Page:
Dialogue

Vocabulary

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Lesson Notes

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Lesson Transcript

INTRODUCTION
Brandon: Hi everyone! Welcome to FrenchPod101.com. This is Lower Beginner, Season 2, Lesson 2: Respect Your French Teacher! Brandon here!
Yasmine: Bonjour. I'm Yasmine.
Brandon: Yasmine, what are we going to learn in this lesson?
Yasmine: In this lesson, you’ll learn how to express ownership with the verb avoir, or “to have.”
Brandon: The conversation takes place in a cafe.
Yasmine: And, it’s between Marie and Jean.
Brandon: Since the speakers are friends, they’ll be speaking informal French. Okay, let's listen to the conversation.
DIALOGUE
Marie: Mes étudiants ne me comprennent pas du tout.
Jean: Vraiment ?
Marie: J'ai une grosse responsabilité. Les étudiants sont intelligents.
Jean: Ne t'inquiète pas. Tu as le temps. Ils apprendront.
Brandon: Let’s hear the conversation one time slowly.
Marie: Mes étudiants ne me comprennent pas du tout.
Jean: Vraiment ?
Marie: J'ai une grosse responsabilité. Les étudiants sont intelligents.
Jean: Ne t'inquiète pas. Tu as le temps. Ils apprendront.
Brandon: Now, let’s hear it with the English translation.
Marie: Mes étudiants ne me comprennent pas du tout.
Marie: My students don't understand me.
Jean: Vraiment ?
Jean: Really?
Marie: J'ai une grosse responsabilité. Les étudiants sont intelligents.
Marie: I have a big responsibility. The students are smart.
Jean: Ne t'inquiète pas. Tu as le temps libre. Ils apprendront.
Jean: Don't worry, you have a lot of time to spare. They’ll learn.
POST CONVERSATION BANTER
Brandon: It seems that Marie really cares about her students. What’s the relationship between students and teachers in France? Do students really respect their teachers?
Yasmine: French students must be really polite and respectful to their teachers. For example, French students say vous to their teachers, and the teachers say tu to their students.
Brandon: It sounds like they have a very formal relationship.
Yasmine: Well, when I was a student, I had to raise my hand if I wanted to speak or ask a question during class. Teachers usually wouldn’t share their personal number or email. If I had a problem with my homework, I couldn't even call my teacher.
Brandon: Is it still the same now?
Yasmine: Actually these days, French people are showing less respect towards their teachers. Teachers often strike, and this causes their reputation to go down. Although French teachers have a lot of work and stress, people believe they have an easy-going job because they get to take a long summer holiday for two months just like their students.
Brandon: Interesting. Okay, now on to the vocabulary.
VOCAB LIST
Brandon: Let’s review the vocabulary words from this lesson. The first word is...
Yasmine: ...comprendre. [natural native speed]
Brandon: “To understand.”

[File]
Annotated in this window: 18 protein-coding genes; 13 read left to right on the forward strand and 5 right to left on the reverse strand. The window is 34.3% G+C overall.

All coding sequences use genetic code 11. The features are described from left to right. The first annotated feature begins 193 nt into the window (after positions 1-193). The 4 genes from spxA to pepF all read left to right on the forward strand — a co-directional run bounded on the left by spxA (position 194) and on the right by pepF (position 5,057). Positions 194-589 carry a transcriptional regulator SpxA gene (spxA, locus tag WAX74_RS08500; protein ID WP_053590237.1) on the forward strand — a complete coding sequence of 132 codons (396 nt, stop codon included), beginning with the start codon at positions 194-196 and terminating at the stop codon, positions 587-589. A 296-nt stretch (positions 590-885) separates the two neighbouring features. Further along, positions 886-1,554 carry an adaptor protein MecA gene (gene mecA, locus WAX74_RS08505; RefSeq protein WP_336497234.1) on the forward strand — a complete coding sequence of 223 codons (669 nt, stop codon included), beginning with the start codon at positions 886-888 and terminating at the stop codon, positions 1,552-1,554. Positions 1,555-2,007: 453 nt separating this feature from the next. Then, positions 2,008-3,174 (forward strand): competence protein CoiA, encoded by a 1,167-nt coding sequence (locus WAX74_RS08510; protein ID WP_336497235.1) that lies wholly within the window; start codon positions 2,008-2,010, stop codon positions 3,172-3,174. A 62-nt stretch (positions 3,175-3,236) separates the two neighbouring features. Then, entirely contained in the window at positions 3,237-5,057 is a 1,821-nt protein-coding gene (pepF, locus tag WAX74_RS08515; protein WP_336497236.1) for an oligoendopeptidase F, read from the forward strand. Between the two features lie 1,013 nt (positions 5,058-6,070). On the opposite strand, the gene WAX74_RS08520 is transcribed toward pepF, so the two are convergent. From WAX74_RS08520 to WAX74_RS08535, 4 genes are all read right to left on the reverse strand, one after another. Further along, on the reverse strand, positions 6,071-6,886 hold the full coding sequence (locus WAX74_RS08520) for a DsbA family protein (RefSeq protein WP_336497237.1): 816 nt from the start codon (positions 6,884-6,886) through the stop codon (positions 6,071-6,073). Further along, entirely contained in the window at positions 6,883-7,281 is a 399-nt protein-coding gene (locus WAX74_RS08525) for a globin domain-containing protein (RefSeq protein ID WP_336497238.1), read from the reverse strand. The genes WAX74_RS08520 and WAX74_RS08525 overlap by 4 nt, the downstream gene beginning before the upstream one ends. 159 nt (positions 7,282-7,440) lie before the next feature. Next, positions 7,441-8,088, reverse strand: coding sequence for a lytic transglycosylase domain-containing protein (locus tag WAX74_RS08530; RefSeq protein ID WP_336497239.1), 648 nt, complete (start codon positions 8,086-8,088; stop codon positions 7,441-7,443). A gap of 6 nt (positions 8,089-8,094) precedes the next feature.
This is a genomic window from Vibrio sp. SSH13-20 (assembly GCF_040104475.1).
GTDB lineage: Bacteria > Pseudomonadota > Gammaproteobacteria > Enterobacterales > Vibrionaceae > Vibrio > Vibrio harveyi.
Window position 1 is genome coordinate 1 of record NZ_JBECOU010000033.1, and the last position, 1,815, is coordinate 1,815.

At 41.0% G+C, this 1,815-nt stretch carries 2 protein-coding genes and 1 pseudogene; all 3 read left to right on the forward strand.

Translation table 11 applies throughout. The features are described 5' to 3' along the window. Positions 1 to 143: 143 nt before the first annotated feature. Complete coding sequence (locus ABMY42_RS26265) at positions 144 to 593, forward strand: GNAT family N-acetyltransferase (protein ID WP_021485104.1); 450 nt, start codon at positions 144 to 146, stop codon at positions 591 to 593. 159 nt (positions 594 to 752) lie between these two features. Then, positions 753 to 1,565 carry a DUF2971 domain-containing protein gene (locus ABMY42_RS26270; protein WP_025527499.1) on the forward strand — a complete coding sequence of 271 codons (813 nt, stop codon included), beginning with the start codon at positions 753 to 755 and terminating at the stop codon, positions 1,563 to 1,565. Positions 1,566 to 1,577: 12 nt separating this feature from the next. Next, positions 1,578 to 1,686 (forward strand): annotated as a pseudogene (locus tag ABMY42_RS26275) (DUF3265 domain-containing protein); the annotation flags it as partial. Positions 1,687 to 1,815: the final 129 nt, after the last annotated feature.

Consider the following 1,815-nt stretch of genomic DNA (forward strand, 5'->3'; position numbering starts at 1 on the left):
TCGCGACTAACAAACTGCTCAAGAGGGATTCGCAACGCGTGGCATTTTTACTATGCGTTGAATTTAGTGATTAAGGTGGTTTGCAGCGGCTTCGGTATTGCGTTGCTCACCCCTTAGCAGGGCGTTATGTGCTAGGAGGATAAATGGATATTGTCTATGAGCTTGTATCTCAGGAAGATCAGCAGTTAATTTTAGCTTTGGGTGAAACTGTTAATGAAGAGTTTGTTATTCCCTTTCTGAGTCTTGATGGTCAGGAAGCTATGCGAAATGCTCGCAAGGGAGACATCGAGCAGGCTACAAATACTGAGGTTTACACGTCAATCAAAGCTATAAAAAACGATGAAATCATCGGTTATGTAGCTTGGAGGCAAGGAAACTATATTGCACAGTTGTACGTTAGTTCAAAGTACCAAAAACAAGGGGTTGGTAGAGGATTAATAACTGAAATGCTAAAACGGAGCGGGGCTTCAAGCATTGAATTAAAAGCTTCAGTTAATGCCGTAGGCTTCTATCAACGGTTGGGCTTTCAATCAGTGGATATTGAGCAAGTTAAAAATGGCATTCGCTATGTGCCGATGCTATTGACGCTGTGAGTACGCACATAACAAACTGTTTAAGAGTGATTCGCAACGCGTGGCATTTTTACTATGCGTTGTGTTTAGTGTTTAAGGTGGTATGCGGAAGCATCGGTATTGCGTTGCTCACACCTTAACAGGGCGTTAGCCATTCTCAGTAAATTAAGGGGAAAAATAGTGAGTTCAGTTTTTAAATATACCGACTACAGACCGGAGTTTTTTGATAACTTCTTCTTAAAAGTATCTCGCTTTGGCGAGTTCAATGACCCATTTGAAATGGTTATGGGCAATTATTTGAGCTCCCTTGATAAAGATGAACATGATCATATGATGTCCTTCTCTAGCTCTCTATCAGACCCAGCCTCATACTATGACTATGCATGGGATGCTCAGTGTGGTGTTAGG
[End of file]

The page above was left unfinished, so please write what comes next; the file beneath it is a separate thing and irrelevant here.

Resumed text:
Yasmine: Comprendre. [slowly - broken down by syllable] Comprendre. [natural native speed]
Brandon: Next...
Yasmine: ...pas du tout. [natural native speed]
Brandon: “Not at all.”
Yasmine: Pas du tout. [slowly - broken down by syllable] Pas du tout. [natural native speed]
Brandon: Our next word is...
Yasmine: ...voix. [natural native speed]
Brandon: “Voice.”
Yasmine: Voix. [slowly - broken down by syllable] Voix. [natural native speed]
Brandon: Next...
Yasmine: ...responsabilité. [natural native speed]
Brandon: “Responsibility.”
Yasmine: Responsabilité. [slowly - broken down by syllable] Responsabilité. [natural native speed]
Brandon: next...
Yasmine: ...étudiant. [natural native speed]
Brandon: “Student.”
Yasmine: Étudiant. [slowly - broken down by syllable] Étudiant. [natural native speed]
Brandon: Next we have...
Yasmine: ...intelligent. [natural native speed]
Brandon: “Clever; intelligent.”
Yasmine: Intelligent. [slowly - broken down by syllable] Intelligent. [natural native speed]
Brandon: The next word is...
Yasmine: ...oreille. [natural native speed]
Brandon: “Ear.”
Yasmine: Oreille. [slowly - broken down by syllable] Oreille. [natural native speed]
Brandon: Next...
Yasmine: ...temps. [natural native speed]
Brandon: “Time.”
Yasmine: Temps. [slowly - broken down by syllable] Temps. [natural native speed]
Brandon: Our final word is...
Yasmine: ...apprendre. [natural native speed]
Brandon: “To learn.”
Yasmine: Apprendre. [slowly - broken down by syllable] Apprendre. [natural native speed]
KEY VOCAB AND PHRASES
Brandon: Let's have a closer look at some of the words and phrases from this lesson. The first phrase is...
Yasmine: ...temps libre.
Brandon: Meaning "free time."
Yasmine: Libre is an adjective meaning "free," and temps is a noun meaning "time." Altogether it means "free time."
Brandon: When can we use this phrase?
Yasmine: You can use it when you are talking about a length of time which is unclear, not precise. You need to use the verb avoir, or “to have” with temps libre. For example, j'ai du temps libre cet après-midi.
Brandon: Meaning, “I have time to spare this afternoon.” Then, when can we not use this expression?
Yasmine: You can’t use it if you want to be more specific. For example, if you want to say that you’re free at a certain time, you have say, je suis. Here’s an example: je suis libre de 14h à 18h.
Brandon: Meaning, “I’m free from two o’clock to six o’clock in the afternoon.
Yasmine: That’s right. You can't say, j'ai du temps libre de 14h à 18h.
Brandon: Got it. Can you give us a sentence with our phrase?
Yasmine: Sure! Le mercredi , j'ai du temps libre, donc je vais à la piscine.
Brandon: Meaning, "On Wednesday, I have free time, so I go to the pool." Okay, next we have...
Yasmine: ...avoir des responsabilités.
Brandon: Meaning "to have responsibilities."
Yasmine: Avoir is a verb meaning “to have” and responsabilités is a noun in plural form. Des is the indefinite article in plural form.
Brandon: When can we use this phrase?
Yasmine: Avoir des responsabilités sounds very formal, so you’ll want to use it in a formal conversation. If you’re talking with friends it's better to say, je suis responsable. For example, je suis responsable de mes enfants.
Brandon: Meaning, “I am in charge of my children.” Okay, can you give us an example with our phrase?
Yasmine: Sure! Je dois m'occuper de mes enfants, j'ai des responsabilités.
Brandon: "I have to take care of my children; I have responsibilities."
Yasmine: You’ll see that responsabilités needs to be in the plural form, but if you’re talking about a specific subject, you can use it in the singular form. Compare these two sentences: durant mon stage j'ai eu des responsabilités très variées.